Title: A review of the occurrence of grain softness protein-1 genes in wheat (Triticum aestivum L.) Authors
Submitted to: Plant Molecular Biology
Publication Type: Peer Reviewed Journal
Publication Acceptance Date: July 15, 2013
Publication Date: November 19, 2013
Citation: Morris, C.F., Geng, H., Beecher, B.S., Ma, D. 2013. A review of the occurrence of grain softness protein-1 genes in wheat (Triticum aestivum L.). Plant Molecular Biology. 83:507-521. Interpretive Summary: This paper presents an in-depth and detailed analysis of the evidence regarding the number of Grain Softness Protein-1 genes in wheat and related taxa. This paper represents both a review and a synthesis. The biological role of Gsp-1 is at present uncertain. Although clearly related to the Puroindolines which are known to exert control over kernel texture, and present at the Hardness locus, Gsp-1 apparently plays no particular role in kernel texture variation. Its role in phylogenetic analysis has proven useful as both Gsp-1 and the puroindolines seem to be under an intermediate level of evolution. For now, one homoeologous-gene-per-genome model should be adopted until a revised model is better supported. In this regard, the present review and synthesis provides a number testable hypotheses, which include the level of polymorphism that may represent (and define) different Gsp-1 alleles, the existence of a fourth Gsp-1 gene, and the high level of naturally-occurring or artifactual gene chimeras. In summary, the present data provides for at most, four Gsp-1 genes in wheat.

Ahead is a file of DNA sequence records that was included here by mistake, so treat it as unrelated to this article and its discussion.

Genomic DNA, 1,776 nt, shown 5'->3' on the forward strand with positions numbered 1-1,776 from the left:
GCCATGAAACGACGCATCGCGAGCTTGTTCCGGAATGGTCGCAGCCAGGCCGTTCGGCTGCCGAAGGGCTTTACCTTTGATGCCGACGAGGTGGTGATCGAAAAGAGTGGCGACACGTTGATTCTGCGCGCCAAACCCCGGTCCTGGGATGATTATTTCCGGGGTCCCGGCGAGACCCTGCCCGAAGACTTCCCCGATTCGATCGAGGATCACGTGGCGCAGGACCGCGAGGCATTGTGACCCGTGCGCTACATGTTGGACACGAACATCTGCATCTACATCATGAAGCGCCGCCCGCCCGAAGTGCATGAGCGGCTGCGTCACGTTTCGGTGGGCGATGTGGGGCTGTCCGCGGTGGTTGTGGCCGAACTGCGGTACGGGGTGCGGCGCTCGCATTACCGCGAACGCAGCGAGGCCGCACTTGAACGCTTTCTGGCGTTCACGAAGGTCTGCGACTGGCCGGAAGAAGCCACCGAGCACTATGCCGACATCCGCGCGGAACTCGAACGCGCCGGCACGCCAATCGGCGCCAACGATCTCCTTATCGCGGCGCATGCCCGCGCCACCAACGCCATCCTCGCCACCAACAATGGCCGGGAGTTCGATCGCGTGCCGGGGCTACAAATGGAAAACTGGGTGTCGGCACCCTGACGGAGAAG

Technical Abstract: Grain softness protein-1 (Gsp-1) is a small, 495-bp intronless gene found throughout the Triticeae tribe at the distal end of group 5 chromosomes. With the Puroindolines, it constitutes a key component of the Hardness locus. In the polyploid wheats, Triticum aestivum and T. turgidum, the gene is present in a homoeologous series. Since its discovery, there have been conflicting reports and data as to the number of Gsp-1 genes and the level of sequence polymorphism. In the simplest model, a single Gsp-1 gene is present in each wheat and Aegilops tauschii genome. The present review and synthesis critically re-examines the published and some unpublished data (sequence available in the NCBI nucleotide database). A number of testable hypotheses are identified, and include the level of polymorphism that may represent (and define) different Gsp-1 alleles, the existence of a fourth Gsp-1 gene, and the apparent, at times, high level of naturally-occurring or artifactual gene chimeras. In summary, the present data provides for at most, four Gsp-1 genes in wheat.